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Paul
Posts:
738
Registered:
7/12/10


Parsing the logic of an elementary concept.
Posted:
Feb 1, 2014 10:18 AM


The URL: http://www.math.ucsd.edu/~ronspubs/74_01_van_der_waerden.pdf contains an elementary proof of Van der Waerden's theorem that is particularly simple. However, even this proof contains readability issues as far as I'm concerned. For example: BEGIN QUOTE Let [a, b] denote the set of integers x with a <= x <= b. Let (x_1, ..., x_m), (y_1, ..., y_m) be members of [0, k] ^ m. Then (x_1, ..., x_m), (y_1, ..., y_m) are called kequivalent if they agree up through their last occurrences of k. END QUOTE Suppose k = 5 and m = 1. Suppose also that we are working with the logic of the definition, without reading ahead to get more context. Are the 1element sequences x = 2 and y = 3 kequivalent? This is completely unclear to me, and it seems that "yes" or "no" could be argued with equal force. The yescampaigners might say: "Yes, they are 5equivalent. No occurrence of 5 occurs in either sequence, so vacuously, all the terms of x and all the terms of y occur after the nonexistent occurrences of 5. Since the only disagreements between x and y occur after these nonexistent occurrences, x and y are 5equivalent." However, a nocampaigner might argue: "No, they are not 5equivalent. No occurrence of 5 occurs in either sequence, so vacuously, all the terms of x and all the terms of y occur before the nonexistent occurrences of 5. Since x and y disagree before we see the final (nonexistent) occurrences of 5, x and y are not 5equivalent." From context, it's clear that the authors are siding with the yescampaigners but I don't see how that's clear from the logic. Is this a genuine ambiguity? If not, why are 2 and 3 5equivalent, and why is the noargument wrong?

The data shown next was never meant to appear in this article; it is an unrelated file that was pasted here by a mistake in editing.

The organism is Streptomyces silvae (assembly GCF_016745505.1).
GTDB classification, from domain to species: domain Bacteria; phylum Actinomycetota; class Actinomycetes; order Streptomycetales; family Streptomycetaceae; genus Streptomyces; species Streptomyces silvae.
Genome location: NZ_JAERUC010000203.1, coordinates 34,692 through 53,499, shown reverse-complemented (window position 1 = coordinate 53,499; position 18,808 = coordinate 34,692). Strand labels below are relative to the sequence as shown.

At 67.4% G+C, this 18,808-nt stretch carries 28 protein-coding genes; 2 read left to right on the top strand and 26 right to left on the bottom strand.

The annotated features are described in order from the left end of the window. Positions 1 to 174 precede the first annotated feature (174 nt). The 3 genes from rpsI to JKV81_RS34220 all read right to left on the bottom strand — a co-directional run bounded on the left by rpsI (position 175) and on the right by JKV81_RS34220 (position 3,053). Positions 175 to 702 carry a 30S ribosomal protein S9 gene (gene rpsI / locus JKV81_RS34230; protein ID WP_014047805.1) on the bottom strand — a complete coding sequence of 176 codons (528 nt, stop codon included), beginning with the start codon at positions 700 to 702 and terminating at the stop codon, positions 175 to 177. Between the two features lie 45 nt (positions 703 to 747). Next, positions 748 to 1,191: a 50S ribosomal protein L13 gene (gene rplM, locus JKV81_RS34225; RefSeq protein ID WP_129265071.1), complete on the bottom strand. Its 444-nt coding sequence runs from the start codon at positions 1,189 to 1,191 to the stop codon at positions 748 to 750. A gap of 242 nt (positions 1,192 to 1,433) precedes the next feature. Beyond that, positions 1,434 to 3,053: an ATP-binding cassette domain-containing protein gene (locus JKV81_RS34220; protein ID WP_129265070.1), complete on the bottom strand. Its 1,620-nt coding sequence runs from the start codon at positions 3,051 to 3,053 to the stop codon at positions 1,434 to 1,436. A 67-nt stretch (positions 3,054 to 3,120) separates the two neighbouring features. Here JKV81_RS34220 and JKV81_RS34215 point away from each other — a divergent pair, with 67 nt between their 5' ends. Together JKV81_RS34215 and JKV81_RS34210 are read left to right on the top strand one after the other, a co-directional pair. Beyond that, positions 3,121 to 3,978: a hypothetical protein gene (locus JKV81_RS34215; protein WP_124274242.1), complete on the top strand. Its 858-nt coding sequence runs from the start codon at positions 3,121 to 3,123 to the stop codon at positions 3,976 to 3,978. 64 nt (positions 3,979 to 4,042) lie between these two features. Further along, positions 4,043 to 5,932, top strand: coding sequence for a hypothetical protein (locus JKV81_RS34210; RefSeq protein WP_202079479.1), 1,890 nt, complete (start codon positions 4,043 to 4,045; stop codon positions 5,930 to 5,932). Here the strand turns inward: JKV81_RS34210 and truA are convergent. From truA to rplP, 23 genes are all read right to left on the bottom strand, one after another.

Thank You,
Paul Epstein